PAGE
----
It takes a combination of luck and skill to catch a white marlin. First, captains and anglers must know how and where to find them. From that point on, luck comes into play, as there’s no way to know whose bait might attract the interest of a big fish. Anyone can get lucky, and that is why the Open is so popular. Novice anglers have won the tournament.
Teams may fish anywhere within 100 nautical miles of the Ocean City Inlet sea buoy, but certain areas hold favor. Most boats will head to the offshore canyons — Poor Man’s, Baltimore, Norfolk and Washington — where large fish and Open winners have been caught in the past.
Billfish conservation is emphasized every year, as more than 95 percent of white and blue marlin are released. A record number of billfish were caught and released last year.
Altogether, 1,366 white marlins were released in 2016, while only 23 were boated, for a 98 percent release rate. Among the blue marlins caught, 28 were released and just two were boated (93 percent). Additionally, 15 spearfish and 11 sailfish were released, and none of them were boated.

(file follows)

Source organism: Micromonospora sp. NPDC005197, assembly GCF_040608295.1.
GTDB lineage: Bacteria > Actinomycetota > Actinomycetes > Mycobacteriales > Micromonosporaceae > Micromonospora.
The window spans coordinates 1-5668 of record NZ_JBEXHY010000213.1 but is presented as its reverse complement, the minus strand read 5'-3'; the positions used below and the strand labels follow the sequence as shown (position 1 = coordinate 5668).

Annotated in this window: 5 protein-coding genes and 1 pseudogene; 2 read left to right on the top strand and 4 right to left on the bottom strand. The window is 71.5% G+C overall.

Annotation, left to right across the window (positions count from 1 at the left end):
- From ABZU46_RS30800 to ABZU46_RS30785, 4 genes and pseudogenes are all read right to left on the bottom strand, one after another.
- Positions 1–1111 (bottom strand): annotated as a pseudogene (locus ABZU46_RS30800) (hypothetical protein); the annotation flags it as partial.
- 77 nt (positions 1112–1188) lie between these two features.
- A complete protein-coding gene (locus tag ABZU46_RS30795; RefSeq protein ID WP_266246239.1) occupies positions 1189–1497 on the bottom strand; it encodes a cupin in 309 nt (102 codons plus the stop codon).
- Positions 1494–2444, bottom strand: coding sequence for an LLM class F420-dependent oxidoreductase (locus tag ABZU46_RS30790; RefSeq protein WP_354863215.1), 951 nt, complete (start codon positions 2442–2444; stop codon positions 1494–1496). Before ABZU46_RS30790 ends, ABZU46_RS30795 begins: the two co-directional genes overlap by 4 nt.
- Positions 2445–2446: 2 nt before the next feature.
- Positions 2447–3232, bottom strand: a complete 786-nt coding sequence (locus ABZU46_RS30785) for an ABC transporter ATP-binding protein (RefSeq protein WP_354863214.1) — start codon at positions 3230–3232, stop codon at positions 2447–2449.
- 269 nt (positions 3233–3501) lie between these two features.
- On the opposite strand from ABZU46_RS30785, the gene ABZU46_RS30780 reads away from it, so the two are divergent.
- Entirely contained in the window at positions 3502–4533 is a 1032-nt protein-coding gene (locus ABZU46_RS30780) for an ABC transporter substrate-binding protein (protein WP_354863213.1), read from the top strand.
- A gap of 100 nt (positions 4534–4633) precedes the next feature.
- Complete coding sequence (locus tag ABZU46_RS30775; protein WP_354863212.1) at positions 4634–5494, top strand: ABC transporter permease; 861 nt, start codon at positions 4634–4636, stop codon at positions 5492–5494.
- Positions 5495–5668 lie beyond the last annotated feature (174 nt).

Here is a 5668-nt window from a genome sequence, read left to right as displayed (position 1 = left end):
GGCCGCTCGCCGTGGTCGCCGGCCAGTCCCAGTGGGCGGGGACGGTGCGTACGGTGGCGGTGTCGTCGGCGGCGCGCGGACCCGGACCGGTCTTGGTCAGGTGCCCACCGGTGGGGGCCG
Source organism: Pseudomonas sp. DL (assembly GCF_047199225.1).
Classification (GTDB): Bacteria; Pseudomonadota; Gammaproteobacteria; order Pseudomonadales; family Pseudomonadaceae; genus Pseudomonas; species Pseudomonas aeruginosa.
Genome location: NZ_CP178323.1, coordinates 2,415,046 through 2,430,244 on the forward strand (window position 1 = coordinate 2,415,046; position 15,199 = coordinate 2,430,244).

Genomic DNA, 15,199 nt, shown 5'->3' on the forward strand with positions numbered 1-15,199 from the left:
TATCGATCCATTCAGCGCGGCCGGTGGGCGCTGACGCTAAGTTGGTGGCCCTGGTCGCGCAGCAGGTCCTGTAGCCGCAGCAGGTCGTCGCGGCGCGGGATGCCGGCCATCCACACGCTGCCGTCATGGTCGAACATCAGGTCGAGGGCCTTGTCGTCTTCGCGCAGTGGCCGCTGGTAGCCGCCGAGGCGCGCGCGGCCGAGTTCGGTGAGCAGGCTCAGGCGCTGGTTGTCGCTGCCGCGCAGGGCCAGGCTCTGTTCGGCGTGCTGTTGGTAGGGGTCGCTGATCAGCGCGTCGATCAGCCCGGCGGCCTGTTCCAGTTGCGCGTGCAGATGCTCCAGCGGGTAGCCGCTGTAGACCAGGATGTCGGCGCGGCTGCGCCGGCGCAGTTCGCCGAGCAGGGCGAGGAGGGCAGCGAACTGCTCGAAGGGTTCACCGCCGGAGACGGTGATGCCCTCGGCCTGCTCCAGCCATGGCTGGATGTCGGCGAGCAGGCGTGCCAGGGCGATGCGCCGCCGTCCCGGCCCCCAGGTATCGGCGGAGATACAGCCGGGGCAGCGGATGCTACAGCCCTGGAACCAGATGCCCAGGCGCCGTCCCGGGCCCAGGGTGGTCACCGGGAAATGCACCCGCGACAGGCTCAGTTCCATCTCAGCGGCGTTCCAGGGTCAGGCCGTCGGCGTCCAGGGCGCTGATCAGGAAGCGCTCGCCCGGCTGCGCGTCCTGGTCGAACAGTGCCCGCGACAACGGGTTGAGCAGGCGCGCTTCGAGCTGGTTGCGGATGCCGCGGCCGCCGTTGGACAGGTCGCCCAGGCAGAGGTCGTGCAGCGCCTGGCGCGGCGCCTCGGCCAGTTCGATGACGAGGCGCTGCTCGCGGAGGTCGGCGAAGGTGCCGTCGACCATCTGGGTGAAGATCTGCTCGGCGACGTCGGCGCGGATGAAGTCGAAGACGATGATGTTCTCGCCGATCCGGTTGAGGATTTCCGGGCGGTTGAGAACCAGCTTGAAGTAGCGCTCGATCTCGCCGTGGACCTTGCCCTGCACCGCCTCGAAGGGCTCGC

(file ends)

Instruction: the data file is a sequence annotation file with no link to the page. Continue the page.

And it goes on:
To be a contender in the white marlin division this year, the fish will need to weigh at least 75 pounds, Motsko said. The tournament minimum is 70 pounds and 67 inches, and it is not uncommon for the tournament to see only one or two qualifying fish weighed.
At stake for the successful white marlin angler is prize money that could exceed $1 million. In 2016, 199 boats registered for the Level E Winner Take All calcutta for white marlin, which cost $5,000 to enter. The pot totaled $925,000.
A total of 121 crews registered for the Level WM (White Marlin Winner Take All) added entry-level calcutta, which costs $10,000 to enter. The pool amount was $1,125,000.
To have a chance at prize money in the blue marlin division, Motsko said, fish will have to weigh about 700 pounds. The minimum length for blue marlin is 114 inches. There is no weight minimum.
Each boat can fish three of the five tournament days. Boats can leave from any inlet between Rudee Inlet in Virginia and Barnegat Inlet in New Jersey, including Ocean City and the Indian River Inlet.